Then the first rematch with the Patriots in September was bathed in sadness. Receiver Torrey Smith’s brother was killed in a car accident a day before that game. Finding strength in his locker-room family, Smith went out and caught six passes for 127 yards and scored twice. Baltimore won.
All of this was part of a new philosophy. Gone were the days where the Ravens’ defense could dominate. Now Flacco, criticized for not being “elite” enough, had more a chance to wing it and find the likes of Smith, Anquan Boldin and Dennis Pitta, plus Jacoby Jones, whom we’ll meet again.
Injuries nearly ruined the whole story. First, Suggs, the league’s Defensive Player of the Year in 2011, tore his Achilles in the off-season and was not expected to return, but did so in October, even though he was nowhere near the dominant player he was before the injury.
But just as Suggs returned, Lewis, who had mostly avoided serious injury in his epochal 17-year career, tore a bicep. Most thought his season, even his career, was over.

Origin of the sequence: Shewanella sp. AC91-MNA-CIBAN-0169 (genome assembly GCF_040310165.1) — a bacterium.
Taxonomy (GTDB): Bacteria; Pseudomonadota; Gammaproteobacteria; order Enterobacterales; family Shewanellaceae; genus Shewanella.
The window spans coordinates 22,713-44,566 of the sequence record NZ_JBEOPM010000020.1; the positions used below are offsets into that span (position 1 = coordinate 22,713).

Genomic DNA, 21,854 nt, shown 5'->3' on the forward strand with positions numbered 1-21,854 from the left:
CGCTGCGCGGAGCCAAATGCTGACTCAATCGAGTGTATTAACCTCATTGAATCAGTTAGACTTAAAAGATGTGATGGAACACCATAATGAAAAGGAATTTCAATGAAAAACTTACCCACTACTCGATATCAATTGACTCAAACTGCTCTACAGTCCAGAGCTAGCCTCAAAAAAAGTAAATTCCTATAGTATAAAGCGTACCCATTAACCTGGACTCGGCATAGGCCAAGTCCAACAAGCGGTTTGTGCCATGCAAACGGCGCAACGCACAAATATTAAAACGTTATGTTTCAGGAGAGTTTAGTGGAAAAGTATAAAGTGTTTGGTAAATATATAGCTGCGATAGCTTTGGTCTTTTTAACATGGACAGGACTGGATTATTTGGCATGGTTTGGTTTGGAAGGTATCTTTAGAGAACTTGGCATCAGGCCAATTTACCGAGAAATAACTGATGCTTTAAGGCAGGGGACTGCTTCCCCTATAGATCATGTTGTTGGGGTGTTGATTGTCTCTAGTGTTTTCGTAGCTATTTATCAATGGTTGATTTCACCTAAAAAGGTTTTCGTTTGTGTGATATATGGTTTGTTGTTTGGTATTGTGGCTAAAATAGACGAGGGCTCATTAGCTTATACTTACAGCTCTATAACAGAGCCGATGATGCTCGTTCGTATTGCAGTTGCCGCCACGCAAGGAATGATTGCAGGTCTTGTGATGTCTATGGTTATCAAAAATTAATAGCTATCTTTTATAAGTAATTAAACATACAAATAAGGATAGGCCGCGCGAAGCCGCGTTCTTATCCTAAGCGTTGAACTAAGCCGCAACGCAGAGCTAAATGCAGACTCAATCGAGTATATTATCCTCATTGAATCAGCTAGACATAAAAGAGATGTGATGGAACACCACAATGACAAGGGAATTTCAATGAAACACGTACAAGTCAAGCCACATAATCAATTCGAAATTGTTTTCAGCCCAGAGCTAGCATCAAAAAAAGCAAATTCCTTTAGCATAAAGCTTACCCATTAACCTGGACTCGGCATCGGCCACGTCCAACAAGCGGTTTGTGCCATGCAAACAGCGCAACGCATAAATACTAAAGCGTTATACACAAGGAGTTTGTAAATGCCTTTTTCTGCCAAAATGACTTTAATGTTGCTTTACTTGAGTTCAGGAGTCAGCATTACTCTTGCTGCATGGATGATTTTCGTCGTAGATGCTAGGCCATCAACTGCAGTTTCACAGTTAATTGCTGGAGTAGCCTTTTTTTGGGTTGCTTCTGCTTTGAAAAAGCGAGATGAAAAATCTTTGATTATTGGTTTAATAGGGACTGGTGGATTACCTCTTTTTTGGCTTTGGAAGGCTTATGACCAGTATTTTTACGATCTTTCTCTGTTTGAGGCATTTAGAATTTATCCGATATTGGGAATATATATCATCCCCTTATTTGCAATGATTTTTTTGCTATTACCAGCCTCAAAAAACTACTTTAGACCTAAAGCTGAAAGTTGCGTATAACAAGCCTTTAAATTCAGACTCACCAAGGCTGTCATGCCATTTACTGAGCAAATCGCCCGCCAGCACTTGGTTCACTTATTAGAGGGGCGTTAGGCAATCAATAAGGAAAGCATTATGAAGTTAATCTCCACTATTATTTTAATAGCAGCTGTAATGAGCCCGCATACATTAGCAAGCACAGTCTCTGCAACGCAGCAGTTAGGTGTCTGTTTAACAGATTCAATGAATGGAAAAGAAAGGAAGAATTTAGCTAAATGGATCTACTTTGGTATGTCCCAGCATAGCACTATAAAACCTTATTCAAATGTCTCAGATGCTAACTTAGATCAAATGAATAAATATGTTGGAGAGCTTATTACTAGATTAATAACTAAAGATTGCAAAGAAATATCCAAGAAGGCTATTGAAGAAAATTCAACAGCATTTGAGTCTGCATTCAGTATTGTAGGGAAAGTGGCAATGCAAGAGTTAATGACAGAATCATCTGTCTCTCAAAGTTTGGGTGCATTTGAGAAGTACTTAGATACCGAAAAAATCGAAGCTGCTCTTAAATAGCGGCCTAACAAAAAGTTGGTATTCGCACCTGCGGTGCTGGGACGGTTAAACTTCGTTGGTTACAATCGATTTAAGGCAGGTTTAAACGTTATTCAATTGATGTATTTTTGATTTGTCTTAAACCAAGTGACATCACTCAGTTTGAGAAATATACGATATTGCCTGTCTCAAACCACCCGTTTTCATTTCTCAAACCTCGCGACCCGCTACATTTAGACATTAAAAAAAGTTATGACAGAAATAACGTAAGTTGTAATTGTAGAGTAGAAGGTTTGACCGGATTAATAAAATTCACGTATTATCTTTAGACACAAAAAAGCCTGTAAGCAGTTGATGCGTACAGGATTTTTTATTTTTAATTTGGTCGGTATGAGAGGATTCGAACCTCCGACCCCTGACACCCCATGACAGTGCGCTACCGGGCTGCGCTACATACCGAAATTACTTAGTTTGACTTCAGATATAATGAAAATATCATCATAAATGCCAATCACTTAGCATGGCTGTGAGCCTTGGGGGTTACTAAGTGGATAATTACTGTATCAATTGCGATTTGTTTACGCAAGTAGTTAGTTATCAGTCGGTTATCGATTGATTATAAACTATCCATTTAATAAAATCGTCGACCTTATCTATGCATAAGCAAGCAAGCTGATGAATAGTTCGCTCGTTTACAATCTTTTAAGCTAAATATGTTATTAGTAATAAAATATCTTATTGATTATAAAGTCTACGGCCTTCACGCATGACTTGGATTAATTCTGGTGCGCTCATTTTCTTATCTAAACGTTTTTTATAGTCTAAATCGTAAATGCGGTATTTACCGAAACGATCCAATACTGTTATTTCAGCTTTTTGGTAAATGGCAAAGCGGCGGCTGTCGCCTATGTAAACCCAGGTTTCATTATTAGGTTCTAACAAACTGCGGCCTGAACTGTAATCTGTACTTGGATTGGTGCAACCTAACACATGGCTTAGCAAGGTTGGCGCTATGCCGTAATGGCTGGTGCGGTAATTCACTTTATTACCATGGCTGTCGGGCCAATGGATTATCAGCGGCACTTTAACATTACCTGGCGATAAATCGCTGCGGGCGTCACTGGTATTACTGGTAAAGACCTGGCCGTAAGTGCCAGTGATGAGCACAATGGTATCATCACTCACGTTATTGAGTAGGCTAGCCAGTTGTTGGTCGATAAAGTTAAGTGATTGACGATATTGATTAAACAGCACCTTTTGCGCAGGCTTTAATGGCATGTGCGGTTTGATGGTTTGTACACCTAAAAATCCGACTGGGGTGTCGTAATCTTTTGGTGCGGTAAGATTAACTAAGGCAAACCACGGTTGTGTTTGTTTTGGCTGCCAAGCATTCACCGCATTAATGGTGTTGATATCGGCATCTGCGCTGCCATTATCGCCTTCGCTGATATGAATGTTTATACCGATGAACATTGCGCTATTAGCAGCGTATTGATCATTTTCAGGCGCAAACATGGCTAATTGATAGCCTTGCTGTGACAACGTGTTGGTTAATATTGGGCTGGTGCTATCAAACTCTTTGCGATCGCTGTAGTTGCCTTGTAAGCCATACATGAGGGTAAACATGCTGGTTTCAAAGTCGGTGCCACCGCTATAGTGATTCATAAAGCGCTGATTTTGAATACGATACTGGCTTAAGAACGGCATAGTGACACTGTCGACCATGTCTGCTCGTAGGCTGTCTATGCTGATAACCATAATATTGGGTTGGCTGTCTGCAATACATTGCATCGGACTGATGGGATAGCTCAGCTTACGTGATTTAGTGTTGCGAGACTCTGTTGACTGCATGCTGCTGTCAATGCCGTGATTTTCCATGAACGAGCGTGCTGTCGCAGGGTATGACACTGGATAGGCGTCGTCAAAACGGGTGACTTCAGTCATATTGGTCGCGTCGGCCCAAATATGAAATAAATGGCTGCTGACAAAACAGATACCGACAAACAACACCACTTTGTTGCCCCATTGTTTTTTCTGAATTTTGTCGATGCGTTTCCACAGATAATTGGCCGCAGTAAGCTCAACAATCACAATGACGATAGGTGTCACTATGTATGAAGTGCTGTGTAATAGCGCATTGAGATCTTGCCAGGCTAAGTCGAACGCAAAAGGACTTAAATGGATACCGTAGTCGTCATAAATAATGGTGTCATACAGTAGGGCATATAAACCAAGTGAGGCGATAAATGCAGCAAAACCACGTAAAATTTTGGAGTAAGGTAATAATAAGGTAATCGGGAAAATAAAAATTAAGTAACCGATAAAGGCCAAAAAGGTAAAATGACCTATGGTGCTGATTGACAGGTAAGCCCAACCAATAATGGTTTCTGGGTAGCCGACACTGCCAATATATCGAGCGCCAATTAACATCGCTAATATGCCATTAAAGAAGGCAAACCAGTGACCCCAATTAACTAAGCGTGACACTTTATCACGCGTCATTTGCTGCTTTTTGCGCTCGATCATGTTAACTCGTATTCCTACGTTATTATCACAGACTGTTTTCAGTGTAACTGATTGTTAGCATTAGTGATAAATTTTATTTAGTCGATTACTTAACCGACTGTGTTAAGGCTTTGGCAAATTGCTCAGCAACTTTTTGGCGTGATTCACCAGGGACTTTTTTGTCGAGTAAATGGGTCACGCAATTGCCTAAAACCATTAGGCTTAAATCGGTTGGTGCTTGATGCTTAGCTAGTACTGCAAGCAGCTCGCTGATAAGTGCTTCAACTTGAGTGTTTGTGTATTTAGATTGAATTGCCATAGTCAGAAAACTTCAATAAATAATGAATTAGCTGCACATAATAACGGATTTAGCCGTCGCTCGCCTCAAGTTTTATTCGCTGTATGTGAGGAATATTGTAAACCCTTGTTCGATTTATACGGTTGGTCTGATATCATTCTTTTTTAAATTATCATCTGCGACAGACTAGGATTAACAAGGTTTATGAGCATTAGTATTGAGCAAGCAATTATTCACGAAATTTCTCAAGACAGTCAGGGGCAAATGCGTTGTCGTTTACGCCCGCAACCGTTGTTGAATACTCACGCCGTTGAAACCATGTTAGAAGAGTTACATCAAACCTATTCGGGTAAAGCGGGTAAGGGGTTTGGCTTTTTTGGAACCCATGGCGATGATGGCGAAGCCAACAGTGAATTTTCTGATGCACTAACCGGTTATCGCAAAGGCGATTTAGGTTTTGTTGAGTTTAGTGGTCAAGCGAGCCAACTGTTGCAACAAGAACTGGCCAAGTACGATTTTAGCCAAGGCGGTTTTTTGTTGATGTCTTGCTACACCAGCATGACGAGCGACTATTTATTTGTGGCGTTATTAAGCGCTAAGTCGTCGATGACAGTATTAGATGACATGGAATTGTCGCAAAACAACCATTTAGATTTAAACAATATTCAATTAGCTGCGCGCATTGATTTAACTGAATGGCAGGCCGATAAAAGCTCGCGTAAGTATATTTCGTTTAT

Oh yes, there was also the late-season swoon, including a loss to Pittsburgh and a beatdown by Denver, that led to offensive coordinator Cam Cameron getting fired. In stepped Jim Caldwell, the one-time Colts head coach who shuffled the line around, which ended up giving Flacco more time to throw. He would take full advantage, never throwing an interception in four playoff games.
Baltimore limped to the AFC North title at 10-6. A lot of people thought that Indianapolis, inspired all season by Chuck Pagano’s leukemia fight, would show up in their old Maryland home in the first round and quickly put the reeling Ravens away.
Except that Lewis, defying all the normal healing procedures, came back and, Jan. 2, announced that he would retire. The Ravens, who swore by his leadership despite all the flack he took, past and present, now had even more emotion to draw on, and knocked out the Colts, but that was just the warm-up act.